|Publication number||US6327278 B1|
|Application number||US 09/254,411|
|Publication date||Dec 4, 2001|
|Filing date||Sep 8, 1997|
|Priority date||Sep 6, 1996|
|Also published as||DE19636236A1, DE19636236B4, EP0923798A1, EP0923798B1, WO1998010496A1|
|Publication number||09254411, 254411, PCT/1997/4890, PCT/EP/1997/004890, PCT/EP/1997/04890, PCT/EP/97/004890, PCT/EP/97/04890, PCT/EP1997/004890, PCT/EP1997/04890, PCT/EP1997004890, PCT/EP199704890, PCT/EP97/004890, PCT/EP97/04890, PCT/EP97004890, PCT/EP9704890, US 6327278 B1, US 6327278B1, US-B1-6327278, US6327278 B1, US6327278B1|
|Inventors||Peter E. Toscheck, Rainer Boehm, Valerie M. Baev|
|Original Assignee||Peter E. Toscheck, Rainer Boehm, Valerie M. Baev|
|Export Citation||BiBTeX, EndNote, RefMan|
|Patent Citations (19), Non-Patent Citations (4), Referenced by (4), Classifications (6), Legal Events (6)|
|External Links: USPTO, USPTO Assignment, Espacenet|
The invention refers to a diode laser pumped multimode waveguide laser, particularly a fiber laser.
Multimode lasers are employed in various spectroscopic applications, among others. Absorption spectroscopy requires a broad-band emitting light source, when narrow absorption lines are to be studied within the emission spectrum. In the field of highly sensitive spectroscopy, the method of intra-cavity spectroscopy has taken a wide application range in research activities. This purpose requires multimode lasers, the resonators thereof being equipped with a light amplifying medium and, in addition, an absorption cell with a narrow-band absorber.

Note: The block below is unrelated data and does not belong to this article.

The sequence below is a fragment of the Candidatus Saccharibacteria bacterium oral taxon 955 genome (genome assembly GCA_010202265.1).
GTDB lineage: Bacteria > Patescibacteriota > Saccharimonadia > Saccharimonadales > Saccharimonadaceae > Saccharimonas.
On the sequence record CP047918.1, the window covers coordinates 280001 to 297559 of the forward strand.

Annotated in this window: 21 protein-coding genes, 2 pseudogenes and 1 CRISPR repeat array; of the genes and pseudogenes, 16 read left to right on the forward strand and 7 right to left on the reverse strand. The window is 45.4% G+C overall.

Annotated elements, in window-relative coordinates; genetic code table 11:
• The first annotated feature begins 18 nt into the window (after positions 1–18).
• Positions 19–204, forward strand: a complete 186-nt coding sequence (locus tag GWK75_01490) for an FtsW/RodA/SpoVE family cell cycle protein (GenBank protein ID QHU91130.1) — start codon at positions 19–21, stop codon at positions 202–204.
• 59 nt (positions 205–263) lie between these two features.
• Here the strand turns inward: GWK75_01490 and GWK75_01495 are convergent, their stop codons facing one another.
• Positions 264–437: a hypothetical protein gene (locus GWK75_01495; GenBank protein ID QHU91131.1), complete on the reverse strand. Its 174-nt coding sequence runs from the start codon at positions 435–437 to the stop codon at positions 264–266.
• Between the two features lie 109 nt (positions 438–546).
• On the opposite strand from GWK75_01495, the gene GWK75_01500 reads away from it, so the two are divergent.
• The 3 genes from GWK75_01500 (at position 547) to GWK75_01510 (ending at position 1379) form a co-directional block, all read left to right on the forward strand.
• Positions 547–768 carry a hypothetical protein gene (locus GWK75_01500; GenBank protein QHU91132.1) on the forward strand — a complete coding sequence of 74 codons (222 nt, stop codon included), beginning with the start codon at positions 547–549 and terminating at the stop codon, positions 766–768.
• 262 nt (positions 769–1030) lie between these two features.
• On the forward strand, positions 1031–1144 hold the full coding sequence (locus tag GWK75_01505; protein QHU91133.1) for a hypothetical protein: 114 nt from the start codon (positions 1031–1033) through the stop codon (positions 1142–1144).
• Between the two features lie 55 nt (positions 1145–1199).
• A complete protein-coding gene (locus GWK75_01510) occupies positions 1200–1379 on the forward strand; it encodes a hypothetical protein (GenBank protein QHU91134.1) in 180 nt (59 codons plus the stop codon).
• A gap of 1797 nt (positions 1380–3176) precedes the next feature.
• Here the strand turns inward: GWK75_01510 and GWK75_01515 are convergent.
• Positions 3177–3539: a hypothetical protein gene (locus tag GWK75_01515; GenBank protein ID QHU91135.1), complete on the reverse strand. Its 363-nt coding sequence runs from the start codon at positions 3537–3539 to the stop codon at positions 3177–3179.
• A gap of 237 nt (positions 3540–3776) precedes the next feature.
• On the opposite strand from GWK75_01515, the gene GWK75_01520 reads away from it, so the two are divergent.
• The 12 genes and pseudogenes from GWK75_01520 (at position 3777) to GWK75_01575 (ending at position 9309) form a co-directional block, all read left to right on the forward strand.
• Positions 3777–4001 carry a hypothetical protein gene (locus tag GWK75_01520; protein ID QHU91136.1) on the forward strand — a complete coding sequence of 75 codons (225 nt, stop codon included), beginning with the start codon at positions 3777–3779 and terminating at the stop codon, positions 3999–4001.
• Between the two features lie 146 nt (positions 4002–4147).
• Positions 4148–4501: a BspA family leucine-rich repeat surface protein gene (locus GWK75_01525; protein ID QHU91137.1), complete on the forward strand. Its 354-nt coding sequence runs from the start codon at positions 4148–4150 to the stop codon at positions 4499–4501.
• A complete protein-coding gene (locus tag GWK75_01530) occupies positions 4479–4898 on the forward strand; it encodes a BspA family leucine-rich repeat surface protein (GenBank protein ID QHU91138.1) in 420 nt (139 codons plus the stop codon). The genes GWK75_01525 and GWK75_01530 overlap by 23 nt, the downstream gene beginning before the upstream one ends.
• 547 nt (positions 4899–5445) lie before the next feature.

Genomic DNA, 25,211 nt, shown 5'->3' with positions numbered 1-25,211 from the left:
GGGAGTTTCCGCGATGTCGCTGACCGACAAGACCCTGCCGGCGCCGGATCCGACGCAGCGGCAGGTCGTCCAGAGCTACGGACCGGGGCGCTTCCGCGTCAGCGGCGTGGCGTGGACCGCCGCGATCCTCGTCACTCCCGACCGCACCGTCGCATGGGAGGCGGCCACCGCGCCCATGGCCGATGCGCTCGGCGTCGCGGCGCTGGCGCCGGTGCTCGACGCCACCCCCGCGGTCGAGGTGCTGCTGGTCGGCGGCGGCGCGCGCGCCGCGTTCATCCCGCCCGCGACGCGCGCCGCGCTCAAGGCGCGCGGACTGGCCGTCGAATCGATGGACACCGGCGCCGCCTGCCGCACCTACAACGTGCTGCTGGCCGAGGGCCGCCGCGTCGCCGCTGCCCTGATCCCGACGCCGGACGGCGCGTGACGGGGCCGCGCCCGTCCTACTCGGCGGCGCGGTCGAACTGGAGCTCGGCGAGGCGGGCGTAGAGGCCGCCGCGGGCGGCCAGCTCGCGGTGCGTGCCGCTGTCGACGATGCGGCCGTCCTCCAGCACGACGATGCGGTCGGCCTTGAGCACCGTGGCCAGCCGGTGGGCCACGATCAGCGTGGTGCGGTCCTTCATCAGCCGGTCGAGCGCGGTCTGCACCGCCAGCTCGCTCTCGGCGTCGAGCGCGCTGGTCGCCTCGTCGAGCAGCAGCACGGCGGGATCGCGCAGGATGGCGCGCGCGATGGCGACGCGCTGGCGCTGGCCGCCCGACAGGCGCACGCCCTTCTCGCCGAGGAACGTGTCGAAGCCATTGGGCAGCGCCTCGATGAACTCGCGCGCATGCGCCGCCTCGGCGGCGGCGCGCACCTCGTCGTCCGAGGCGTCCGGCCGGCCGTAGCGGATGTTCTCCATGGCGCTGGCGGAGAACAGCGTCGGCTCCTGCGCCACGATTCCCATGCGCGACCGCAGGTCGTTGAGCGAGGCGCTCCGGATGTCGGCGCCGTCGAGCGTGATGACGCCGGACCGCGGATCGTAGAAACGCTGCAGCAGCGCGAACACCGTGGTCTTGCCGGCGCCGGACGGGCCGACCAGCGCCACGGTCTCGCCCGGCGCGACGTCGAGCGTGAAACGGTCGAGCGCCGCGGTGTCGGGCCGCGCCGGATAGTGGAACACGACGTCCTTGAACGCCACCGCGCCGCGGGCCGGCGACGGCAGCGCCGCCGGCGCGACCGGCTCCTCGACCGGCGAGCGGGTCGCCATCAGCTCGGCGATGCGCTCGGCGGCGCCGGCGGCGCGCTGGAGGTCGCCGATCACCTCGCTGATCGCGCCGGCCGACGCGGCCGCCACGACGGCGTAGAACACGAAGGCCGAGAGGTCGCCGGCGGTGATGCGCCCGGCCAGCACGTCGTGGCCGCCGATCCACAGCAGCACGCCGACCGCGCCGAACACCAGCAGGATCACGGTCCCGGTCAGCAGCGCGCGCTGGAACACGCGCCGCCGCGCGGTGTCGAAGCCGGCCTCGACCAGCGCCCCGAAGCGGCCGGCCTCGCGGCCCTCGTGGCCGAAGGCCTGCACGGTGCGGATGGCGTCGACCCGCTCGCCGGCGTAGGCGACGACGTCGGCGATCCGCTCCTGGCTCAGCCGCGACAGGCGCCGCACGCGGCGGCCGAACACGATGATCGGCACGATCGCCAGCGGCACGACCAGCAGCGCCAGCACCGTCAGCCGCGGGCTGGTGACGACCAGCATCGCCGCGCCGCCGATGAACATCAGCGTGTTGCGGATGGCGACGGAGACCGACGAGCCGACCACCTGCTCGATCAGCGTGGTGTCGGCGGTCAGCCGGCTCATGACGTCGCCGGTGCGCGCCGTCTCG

In recent years, a great number of lasers suited for this type of spectroscopy have been developed. Mostly, these are dye lasers or solid state lasers pumped by an ion laser. Such arrangements may have a smooth emission spectrum since they emit in a plurality of independent laser modes at the same time, yet they are restricted to lab use, because dye lasers are very sensitive to external influences and ion lasers that are the pump source are difficult to transport, have a high energy consumption and must be connected to a cooling water line with a high flow rate. Further, most of the absorbers relevant for practical use have a well measurable absorption in the infrared range, whereas conventional multimode lasers mostly operate best in the visible spectral range.
In this respect, waveguide lasers, and in particular fiber lasers, promise substantial improvements since they are suited for compact designs, are mechanically stable enough and practically insensitive to external influences, and do not require complicated cooling. Moreover, the waveguide may readily be doped with different active ions, whereby the range of emission may be predetermined well and may be set to lie within the infrared range.
However, presently used waveguide lasers are disadvantageous in that they must be pumped by an ion laser. The application of a fiber laser, pumped by an argon ion laser, in intra cavity spectroscopy is known, for example, from a publication in OPTICS LETERS 1993, vol. 18, No. 22, p. 1955, entitled “Intracavity absorption spectroscopy with a Nd3+-doped fiber laser”. Yet, this arrangement is not suited for mobile use, due to the argon ion laser.
It is further known from the same publication that fiber lasers can be pumped by diode lasers. However, the emission spectra obtained thereby are, as of yet, not suited for absorption spectroscopy with a narrow-band absorber since they show substantial irregularities that make the resolution of the absorption lines impossible.